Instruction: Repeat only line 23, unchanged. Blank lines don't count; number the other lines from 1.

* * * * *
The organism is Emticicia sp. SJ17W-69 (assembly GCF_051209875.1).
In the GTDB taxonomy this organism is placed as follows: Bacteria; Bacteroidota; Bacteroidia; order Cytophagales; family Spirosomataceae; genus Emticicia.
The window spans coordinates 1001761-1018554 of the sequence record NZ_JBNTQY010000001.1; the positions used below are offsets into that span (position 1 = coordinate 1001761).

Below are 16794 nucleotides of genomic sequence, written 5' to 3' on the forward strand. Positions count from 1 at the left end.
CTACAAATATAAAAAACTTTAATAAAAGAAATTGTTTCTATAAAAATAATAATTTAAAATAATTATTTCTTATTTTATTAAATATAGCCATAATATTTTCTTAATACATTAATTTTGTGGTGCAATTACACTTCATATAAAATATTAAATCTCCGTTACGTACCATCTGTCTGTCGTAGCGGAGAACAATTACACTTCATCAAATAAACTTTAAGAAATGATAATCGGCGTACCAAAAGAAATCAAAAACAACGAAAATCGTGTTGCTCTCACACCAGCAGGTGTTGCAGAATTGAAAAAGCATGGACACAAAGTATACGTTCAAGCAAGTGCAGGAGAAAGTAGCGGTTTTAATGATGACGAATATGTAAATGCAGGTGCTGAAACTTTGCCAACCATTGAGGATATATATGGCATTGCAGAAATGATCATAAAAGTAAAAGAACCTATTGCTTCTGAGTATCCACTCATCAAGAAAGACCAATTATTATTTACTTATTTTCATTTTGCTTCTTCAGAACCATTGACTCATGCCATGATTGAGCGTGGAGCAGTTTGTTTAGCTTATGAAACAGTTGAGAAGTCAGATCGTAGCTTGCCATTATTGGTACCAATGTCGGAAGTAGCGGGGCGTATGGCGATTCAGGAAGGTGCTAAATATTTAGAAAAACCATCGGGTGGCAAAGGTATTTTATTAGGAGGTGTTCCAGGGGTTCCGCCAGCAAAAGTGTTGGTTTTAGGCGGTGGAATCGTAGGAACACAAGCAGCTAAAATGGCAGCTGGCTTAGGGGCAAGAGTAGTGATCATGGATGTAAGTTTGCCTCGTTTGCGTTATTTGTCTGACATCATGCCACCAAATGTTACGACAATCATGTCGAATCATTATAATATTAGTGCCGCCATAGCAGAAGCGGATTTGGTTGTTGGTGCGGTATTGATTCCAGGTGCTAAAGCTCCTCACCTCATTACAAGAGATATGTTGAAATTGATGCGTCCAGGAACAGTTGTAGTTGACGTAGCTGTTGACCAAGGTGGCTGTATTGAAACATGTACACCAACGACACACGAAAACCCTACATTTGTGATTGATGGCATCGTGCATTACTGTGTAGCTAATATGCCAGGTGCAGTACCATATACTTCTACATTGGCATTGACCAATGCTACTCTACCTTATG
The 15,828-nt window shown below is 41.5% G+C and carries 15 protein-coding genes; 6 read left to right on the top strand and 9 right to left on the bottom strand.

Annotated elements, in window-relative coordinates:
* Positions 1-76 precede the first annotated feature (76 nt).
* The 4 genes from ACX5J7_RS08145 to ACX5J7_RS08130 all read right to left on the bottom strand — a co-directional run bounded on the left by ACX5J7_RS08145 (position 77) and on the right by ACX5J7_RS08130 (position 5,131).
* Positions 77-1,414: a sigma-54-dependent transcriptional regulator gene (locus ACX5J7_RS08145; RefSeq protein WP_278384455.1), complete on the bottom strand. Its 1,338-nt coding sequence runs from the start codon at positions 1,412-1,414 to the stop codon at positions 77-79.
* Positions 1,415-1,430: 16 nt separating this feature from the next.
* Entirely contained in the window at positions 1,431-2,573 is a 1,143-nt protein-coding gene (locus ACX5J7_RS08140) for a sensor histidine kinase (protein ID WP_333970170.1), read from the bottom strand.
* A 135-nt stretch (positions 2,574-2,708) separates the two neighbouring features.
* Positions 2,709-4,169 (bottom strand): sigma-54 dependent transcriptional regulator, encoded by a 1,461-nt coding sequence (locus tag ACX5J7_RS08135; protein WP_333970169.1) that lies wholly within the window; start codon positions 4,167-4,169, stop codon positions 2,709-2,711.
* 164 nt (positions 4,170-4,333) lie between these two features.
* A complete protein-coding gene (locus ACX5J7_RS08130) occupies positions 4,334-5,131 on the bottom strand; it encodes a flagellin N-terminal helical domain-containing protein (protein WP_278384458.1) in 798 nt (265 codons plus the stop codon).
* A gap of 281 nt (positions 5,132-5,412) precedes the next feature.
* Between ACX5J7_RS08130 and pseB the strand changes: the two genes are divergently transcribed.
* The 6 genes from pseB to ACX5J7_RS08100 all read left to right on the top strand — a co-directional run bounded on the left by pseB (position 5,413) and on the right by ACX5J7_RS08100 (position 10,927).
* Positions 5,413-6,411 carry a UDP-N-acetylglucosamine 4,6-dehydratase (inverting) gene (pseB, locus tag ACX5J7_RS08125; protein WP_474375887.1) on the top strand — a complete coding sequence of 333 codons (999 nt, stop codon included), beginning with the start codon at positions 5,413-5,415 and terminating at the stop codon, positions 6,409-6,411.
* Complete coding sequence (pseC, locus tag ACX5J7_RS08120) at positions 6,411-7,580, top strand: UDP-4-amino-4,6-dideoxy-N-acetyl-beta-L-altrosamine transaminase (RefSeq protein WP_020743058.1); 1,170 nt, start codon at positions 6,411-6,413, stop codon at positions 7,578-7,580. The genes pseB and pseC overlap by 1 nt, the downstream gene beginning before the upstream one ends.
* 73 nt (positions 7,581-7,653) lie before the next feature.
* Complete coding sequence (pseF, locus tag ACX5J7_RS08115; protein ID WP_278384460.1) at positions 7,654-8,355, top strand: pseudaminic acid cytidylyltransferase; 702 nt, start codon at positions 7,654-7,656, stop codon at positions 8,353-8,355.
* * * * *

* Complete coding sequence (pseF, locus tag ACX5J7_RS08115; protein ID WP_278384460.1) at positions 7,654-8,355, top strand: pseudaminic acid cytidylyltransferase; 702 nt, start codon at positions 7,654-7,656, stop codon at positions 8,353-8,355.